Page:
9th Ave: Shruti Swamy with Meng Jin

Tuesday, September 7, 2021 - 6:00pm

The cover of The Archer. There is an illustration of someone twirling in a turquoise colored garment, and you can see the movement in the illustration, against a brown marbled background. The title is diagonal across the cover in a white serifed font.
Join us on Tuesday, September 7 at 6pm PT when Shruti Swamy joins us to discuss her debut novel, The Archer, with Meng Jin at 9th Ave!

Masks Required for In-Person Attendance
Register at the link below to join us online
Zoom Registration

Can't join us in person but want a personalized copy?
Order your copy of The Archer here by September 7, write who you would like the book made out to in your order comment,and we will handle the rest! 
Your order will ship after the event date.

Praise for The Archer
“This novel swallowed me whole. The Archer is the kind of book you always hope for: lush and sensual, tasted and felt, with striking images that play out like film behind the eyes. Swamy evokes an India that resists flat stereotype and teems with exuberance, beauty, and life. The Archer is timeless yet utterly modern as it asks what it means for a woman to make a life of art.”
C Pam Zhang, author of How Much of These Hills Is Gold
“Shruti Swamy is a writer to celebrate. Her fiction is provocative, precise, and gorgeously inventive.”
Megha Majumdar, author of A Burning
“This is a singular work, a story of a dancer, and of a hungry self seated at the table of womanness and desire and art, told with unparalleled originality and elegance. Swamy writes with a thrilling clarity of vision that wakes the sleepwalker right into joyful consciousness. Every word is intimate, honest, ecstatic—utterly alive.”
Meng Jin, author of Little Gods 

About The Archer
Kiese Laymon called Shruti Swamy’s debut book of stories, A House Is a Body, “one of the greatest short story collections of the 2020s.” Now, Swamy brings us an accomplished and immersive coming-of-age novel set in the Bombay of the 1960s and 1970s.
As a child, Vidya exists to serve her family, watch over her younger brother, and make sense of a motherless world. One day she catches sight of a class where the students are learning Kathak, a precise, dazzling form of dance that requires the utmost discipline and focus. Kathak quickly becomes the organizing principle of Vidya’s life, even as she leaves home for college, falls in love with her best friend, and battles demands on her time, her future, and her body. Can Vidya give herself over to her art and also be a wife in Bombay’s carefully delineated society? Can she shed the legacy of her own imperfect, unknowable mother? Must she, herself, also become a mother?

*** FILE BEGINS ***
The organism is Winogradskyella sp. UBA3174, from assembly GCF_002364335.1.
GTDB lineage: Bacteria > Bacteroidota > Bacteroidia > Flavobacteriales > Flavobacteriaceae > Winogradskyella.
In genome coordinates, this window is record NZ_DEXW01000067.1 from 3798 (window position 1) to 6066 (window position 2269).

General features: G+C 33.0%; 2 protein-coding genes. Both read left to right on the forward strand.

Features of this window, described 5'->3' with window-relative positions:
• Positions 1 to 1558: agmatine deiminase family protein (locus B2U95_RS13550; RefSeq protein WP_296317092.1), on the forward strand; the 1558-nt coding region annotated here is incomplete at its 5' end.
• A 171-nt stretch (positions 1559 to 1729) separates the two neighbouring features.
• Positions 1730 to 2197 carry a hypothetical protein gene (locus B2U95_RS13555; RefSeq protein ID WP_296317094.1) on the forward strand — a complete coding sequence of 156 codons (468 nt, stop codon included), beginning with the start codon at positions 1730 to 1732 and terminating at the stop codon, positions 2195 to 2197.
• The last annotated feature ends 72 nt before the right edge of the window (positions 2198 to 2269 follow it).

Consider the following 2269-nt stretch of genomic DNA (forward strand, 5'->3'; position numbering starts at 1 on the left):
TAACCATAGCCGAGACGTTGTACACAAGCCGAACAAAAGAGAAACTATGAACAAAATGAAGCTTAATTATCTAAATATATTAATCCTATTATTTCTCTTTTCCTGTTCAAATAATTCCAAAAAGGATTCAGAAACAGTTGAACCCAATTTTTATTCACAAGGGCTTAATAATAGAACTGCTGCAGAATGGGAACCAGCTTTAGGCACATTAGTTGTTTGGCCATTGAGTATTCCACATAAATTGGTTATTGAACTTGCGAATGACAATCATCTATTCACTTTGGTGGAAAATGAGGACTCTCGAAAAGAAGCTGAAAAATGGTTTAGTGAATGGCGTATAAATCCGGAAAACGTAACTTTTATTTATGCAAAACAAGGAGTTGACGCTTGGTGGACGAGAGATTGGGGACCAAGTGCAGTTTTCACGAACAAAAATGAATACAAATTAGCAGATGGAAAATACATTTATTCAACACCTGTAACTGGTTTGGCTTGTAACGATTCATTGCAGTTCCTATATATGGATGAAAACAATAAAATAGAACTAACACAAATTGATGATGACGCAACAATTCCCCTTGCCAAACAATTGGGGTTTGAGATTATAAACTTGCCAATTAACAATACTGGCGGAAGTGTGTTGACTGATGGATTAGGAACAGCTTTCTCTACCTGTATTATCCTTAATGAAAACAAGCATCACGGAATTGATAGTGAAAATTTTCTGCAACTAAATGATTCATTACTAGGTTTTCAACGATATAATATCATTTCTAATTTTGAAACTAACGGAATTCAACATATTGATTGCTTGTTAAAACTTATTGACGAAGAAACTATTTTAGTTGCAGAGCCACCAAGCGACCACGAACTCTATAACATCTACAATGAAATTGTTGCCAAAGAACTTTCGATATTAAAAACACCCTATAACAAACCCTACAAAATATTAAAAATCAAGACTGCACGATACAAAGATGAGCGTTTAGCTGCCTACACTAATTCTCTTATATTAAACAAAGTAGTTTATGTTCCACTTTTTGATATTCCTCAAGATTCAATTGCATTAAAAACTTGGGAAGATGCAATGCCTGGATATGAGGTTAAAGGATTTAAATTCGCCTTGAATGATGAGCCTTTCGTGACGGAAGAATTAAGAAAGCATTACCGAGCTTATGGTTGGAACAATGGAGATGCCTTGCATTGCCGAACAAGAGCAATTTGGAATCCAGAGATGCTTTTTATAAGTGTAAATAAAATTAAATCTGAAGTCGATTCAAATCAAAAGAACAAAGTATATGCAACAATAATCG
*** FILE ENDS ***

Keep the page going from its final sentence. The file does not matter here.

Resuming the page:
Intensely lyrical and deeply sensual, with writing as rhythmically mesmerizing as Kathak itself, The Archer is about the transformative power of art and the possibilities that love can open when we’re ready. 

About Shruti Swamy
Shruti Swamy is the author of the story collection, A House Is a Body, which was a finalist for the Pen/Robert Bingham Prize, the L.A. Times Book Prize for First Fiction, and longlisted for the Story Prize. Her work has been published by the Paris ReviewMcSweeney's, and anthologized in the O. Henry Prize Stories. Her debut novel, The Archer, will be published by Algonquin Books in September 2021. She lives in San Francisco.

The Archer By Shruti Swamy Cover Image
ISBN: 9781616209902
Availability: NOT on our shelves now. Usually ships from warehouse in several days.
Published: Algonquin Books - September 7th, 2021

“Set in 1970s Bombay, the novel explores art, ambition, gender roles and class with the same shimmering prose of Swamy’s first book, the story collection A House Is a Body.”
San Francisco Chronicle

“[A] sublime, boundary-pushing exploration of sexuality, creativity, and love.”


Little Gods: A Novel By Meng Jin Cover Image
ISBN: 9780062935960
Availability: Click the TITLE to view store availability
Published: Custom House - January 12th, 2021


“Compellingly complex…Expands the future of the immigrant novel even as it holds us in uneasy thrall to the past.” – Gish Jen, New York Times Book Review

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